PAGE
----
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Asian Shares Follow Wall Street Higher

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Asian stocks closed higher on Tuesday after U.S. retail sales stabilized in January, helping ease concerns over the state of the economy.

Sentiment was also bolstered after British Prime Minister Theresa May won legally binding assurances from the European Union in an updated Brexit deal, just ahead of a vote in the British parliament.

Chinese shares gained ground on trade optimism after media reports suggested that Chinese Vice Premier Liu He held a telephone call with U.S. Treasury Secretary Steven Mnuchin and U.S. Trade Representative Robert Lighthizer on key issues in their trade talks.

The benchmark Shanghai Composite Index jumped 33.31 points or 1.1 percent to 3,060.31, while Hong Kong's Hang Seng Index surged up 417.57 points or 1.5 percent at 28,920.87.

Japanese shares soared, with gains in global equities and continued weakness in the yen helping underpin investor sentiment.

The Nikkei 225 Index ended the day up by 378.60 points or 1.8 percent at 21,503.69, while the broader Topix closed 1.5 percent higher at 1,605.48.

Tech stocks followed their U.S. peers higher, with Tokyo Electron and Sumco rising around 2 percent. TDK Corp. shares jumped 4.6 percent.

Exporters Canon and Panasonic rose around 2 percent. China-related stocks also surged, with Fanuc gaining 2.3 percent and Hitachi Construction Machinery rising 3.9 percent.

Meanwhile, Australian markets finished marginally lower, giving up early gains. The benchmark S&P/ASX 200 Index edged down 5.40 points or 0.1 percent to 6,174.80, while the broader All Ordinaries Index edged down less than a tenth of a percent to 6,260.60.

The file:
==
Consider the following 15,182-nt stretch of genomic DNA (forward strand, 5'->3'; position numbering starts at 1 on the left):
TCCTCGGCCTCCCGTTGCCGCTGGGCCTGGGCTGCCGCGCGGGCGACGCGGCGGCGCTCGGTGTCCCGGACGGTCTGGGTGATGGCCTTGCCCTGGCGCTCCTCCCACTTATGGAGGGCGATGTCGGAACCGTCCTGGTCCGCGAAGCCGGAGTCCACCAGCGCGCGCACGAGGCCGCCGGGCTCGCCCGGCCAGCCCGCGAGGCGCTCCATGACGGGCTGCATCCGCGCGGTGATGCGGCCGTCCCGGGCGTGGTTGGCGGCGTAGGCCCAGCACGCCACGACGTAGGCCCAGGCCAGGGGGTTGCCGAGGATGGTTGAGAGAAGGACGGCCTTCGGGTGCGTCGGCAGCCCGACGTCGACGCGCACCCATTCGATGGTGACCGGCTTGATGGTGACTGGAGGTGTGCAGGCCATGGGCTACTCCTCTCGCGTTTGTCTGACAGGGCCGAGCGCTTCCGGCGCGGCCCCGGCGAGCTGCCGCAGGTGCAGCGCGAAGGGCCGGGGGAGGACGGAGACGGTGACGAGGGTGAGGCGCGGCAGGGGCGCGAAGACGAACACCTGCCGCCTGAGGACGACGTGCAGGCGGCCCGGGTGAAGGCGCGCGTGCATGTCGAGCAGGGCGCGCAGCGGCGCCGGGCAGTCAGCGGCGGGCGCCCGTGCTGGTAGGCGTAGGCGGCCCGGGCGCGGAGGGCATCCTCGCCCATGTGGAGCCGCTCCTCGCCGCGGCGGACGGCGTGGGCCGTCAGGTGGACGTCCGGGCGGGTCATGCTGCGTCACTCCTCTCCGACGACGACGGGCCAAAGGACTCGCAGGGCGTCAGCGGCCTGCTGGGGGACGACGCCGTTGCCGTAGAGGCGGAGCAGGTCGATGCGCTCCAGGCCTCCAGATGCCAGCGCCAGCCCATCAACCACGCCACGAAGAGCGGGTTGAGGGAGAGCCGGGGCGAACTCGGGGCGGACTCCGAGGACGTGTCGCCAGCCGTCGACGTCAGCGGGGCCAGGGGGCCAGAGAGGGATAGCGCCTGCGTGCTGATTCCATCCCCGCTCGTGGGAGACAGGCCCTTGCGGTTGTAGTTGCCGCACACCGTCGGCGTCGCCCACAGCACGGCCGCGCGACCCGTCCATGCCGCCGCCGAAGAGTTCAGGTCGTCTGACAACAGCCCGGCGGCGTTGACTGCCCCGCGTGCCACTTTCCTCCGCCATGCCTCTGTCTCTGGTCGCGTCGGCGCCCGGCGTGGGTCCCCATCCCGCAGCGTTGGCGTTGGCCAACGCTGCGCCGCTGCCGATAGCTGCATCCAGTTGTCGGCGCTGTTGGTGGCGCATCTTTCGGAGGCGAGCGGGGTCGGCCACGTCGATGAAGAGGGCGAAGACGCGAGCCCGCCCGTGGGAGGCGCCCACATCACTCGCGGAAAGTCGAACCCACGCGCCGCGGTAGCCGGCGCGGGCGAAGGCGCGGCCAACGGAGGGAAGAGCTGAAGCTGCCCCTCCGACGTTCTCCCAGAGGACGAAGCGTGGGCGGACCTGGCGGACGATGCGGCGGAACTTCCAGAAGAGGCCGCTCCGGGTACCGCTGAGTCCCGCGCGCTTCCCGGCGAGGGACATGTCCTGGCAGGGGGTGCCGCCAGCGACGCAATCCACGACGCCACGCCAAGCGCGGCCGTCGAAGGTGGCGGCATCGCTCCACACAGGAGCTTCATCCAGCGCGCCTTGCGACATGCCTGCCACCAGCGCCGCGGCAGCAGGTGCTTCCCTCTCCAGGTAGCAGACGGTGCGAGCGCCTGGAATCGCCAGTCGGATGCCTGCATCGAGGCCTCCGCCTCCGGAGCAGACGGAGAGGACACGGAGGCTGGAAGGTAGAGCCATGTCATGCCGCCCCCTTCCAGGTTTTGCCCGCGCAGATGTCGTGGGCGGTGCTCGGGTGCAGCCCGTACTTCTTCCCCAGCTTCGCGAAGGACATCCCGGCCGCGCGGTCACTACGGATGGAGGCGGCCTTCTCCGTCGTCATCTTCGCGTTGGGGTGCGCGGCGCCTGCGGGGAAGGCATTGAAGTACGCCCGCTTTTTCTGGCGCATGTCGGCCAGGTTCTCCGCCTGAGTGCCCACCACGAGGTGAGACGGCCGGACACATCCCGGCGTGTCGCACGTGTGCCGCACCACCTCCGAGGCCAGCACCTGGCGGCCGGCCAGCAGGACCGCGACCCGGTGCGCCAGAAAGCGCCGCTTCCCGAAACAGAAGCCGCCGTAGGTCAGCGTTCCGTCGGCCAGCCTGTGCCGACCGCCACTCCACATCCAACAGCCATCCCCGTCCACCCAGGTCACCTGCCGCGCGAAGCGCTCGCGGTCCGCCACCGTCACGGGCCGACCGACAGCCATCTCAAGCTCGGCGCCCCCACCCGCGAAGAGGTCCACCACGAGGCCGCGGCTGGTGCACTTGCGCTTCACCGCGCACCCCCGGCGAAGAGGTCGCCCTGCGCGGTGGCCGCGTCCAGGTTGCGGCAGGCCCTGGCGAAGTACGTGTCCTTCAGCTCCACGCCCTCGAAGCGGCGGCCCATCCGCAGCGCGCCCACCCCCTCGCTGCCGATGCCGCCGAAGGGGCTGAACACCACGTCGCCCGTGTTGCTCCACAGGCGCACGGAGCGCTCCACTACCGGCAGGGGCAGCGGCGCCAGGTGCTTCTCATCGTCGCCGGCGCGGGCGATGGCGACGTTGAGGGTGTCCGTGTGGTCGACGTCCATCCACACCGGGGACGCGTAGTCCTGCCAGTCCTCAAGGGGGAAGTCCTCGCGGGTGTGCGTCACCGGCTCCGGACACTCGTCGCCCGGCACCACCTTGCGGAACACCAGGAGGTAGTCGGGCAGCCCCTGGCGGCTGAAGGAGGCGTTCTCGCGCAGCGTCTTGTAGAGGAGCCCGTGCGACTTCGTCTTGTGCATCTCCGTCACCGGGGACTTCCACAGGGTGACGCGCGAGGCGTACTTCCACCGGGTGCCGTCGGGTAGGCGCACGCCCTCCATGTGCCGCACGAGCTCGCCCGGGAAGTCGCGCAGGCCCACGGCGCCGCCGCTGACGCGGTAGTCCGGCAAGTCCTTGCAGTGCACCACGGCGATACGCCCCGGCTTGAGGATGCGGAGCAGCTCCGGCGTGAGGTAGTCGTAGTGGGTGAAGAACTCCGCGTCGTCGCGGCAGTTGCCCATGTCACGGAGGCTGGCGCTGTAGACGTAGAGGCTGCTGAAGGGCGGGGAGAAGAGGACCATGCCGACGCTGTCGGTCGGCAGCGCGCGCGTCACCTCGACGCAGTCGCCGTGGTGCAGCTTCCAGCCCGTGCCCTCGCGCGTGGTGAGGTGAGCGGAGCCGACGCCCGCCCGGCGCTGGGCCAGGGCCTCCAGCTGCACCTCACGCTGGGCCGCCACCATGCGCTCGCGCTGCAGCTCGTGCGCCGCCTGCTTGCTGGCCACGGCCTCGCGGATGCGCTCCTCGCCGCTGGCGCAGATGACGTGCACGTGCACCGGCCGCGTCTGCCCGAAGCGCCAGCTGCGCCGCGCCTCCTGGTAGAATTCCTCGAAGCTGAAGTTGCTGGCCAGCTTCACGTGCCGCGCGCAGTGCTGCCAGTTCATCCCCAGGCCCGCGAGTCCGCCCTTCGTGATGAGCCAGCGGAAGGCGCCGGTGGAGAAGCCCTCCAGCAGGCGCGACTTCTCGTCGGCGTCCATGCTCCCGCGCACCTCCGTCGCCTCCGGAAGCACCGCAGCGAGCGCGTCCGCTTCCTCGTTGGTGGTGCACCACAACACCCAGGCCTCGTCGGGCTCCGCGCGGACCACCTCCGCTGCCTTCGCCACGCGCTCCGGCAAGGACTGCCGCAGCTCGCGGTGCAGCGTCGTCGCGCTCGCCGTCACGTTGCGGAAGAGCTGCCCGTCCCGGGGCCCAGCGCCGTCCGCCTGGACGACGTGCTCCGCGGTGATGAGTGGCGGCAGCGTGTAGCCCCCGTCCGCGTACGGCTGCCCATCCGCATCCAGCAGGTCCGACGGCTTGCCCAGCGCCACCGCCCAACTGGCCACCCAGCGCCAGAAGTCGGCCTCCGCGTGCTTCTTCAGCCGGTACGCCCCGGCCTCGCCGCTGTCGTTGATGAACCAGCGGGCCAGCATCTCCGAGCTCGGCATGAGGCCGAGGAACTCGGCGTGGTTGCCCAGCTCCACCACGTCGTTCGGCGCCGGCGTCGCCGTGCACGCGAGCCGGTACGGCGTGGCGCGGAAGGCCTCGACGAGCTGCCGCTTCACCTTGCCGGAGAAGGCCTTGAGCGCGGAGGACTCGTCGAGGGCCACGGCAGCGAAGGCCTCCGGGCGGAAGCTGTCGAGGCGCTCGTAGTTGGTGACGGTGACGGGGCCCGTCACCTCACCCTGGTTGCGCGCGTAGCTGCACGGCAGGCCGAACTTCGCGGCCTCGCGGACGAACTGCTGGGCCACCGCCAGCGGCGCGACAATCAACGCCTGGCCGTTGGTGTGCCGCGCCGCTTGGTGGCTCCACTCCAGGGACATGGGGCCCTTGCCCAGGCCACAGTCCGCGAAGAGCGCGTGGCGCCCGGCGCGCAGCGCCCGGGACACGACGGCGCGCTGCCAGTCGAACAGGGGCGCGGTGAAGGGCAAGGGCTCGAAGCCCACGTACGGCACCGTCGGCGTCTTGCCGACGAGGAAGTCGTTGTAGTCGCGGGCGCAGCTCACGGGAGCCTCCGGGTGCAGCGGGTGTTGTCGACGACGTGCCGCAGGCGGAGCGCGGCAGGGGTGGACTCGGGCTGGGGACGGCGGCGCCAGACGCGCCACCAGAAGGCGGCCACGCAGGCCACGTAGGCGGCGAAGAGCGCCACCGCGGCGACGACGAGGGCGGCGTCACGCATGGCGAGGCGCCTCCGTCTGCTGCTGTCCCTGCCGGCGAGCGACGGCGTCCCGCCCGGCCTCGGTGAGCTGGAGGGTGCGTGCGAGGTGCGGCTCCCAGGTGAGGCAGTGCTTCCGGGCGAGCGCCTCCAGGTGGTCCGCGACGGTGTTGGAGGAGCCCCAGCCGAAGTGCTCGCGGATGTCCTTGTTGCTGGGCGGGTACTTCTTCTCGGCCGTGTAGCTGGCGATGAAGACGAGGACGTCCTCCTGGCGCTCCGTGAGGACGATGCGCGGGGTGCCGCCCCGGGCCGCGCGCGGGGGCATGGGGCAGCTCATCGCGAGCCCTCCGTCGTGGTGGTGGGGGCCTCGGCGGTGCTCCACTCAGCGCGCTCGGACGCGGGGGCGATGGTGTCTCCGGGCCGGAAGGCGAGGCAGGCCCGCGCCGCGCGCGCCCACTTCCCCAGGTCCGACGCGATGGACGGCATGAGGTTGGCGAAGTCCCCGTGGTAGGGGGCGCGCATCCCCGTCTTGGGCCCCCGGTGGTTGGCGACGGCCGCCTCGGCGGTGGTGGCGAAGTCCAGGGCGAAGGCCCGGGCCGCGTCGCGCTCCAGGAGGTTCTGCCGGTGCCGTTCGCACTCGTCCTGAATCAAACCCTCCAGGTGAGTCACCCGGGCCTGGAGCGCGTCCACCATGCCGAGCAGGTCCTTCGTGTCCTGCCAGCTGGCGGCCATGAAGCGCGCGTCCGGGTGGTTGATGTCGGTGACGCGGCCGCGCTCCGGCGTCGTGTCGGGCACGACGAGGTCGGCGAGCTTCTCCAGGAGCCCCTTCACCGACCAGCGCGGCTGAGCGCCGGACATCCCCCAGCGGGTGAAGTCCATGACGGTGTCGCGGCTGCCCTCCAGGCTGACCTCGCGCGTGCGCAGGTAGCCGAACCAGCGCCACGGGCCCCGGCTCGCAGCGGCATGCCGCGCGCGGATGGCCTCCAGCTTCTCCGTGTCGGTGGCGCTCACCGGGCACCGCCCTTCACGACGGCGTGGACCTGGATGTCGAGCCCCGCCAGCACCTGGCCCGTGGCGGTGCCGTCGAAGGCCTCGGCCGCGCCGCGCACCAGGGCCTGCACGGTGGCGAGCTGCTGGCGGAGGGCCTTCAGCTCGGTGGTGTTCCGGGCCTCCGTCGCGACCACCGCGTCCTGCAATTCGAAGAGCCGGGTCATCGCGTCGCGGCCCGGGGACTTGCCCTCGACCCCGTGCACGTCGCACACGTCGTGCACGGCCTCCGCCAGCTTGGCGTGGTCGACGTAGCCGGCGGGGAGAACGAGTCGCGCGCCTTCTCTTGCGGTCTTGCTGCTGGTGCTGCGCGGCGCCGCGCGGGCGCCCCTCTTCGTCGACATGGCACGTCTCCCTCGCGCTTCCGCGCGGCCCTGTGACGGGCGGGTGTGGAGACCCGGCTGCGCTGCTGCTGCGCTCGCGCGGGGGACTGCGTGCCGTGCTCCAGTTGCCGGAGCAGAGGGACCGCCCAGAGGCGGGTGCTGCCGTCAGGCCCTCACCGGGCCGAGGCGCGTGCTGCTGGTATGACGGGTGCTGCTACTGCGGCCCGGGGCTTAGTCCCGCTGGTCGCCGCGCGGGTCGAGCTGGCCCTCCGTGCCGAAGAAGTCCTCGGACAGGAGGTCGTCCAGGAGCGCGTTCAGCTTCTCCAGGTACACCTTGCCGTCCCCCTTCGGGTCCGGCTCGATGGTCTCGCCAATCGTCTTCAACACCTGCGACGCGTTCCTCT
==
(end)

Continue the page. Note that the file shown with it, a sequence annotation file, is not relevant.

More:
Gold miners Northern Star, Newcrest and Regis Resources lost 3-4 percent after gold moved further off the key $1,300-per-ounce mark.

On the other hand, mining heavyweights BHP and Rio Tinto rose over 1 percent, and smaller rival Fortescue Metals Group jumped 2.7 percent.

Woodside Petroleum and Santos climbed 1-2 percent after crude oil prices rose more than 1 percent overnight, helped by output cuts led by producer group OPEC.

Intellectual property company IPH rallied 2.8 percent after it made a hostile takeover bid worth A$1.97 per share in cash and stock for Xenith IP Group.

Seoul stocks advanced on expectations that China will implement investor-friendly policies and unveil more stimulus to prop up slowing economic growth.

The benchmark Kospi advanced 19.08 points or 0.9 percent to 2,157.18, marking the biggest single-day gain since February 20th.

Market heavyweight Samsung Electronics climbed 2.3 percent and top chipmaker SK Hynix added 1.7 percent after U.S. stocks rallied overnight, buoyed by technology shares.

Hyundai Motor rallied 3.7 percent after Institutional Shareholder Services recommended that shareholders vote for two Elliott nominees.

New Zealand shares ended little changed with a positive bias ahead of Britain's vote on a plan to leave the European Union.

Overnight, U.S. stocks rebounded from five straight sessions of declines after a report showed an unexpected uptick in U.S. retail sales in January.

The Dow Jones Industrial Average rose 0.8 percent despite a steep drop by Boeing, while the tech-heavy Nasdaq Composite soared 2 percent and the S&P 500 jumped 1.5 percent.

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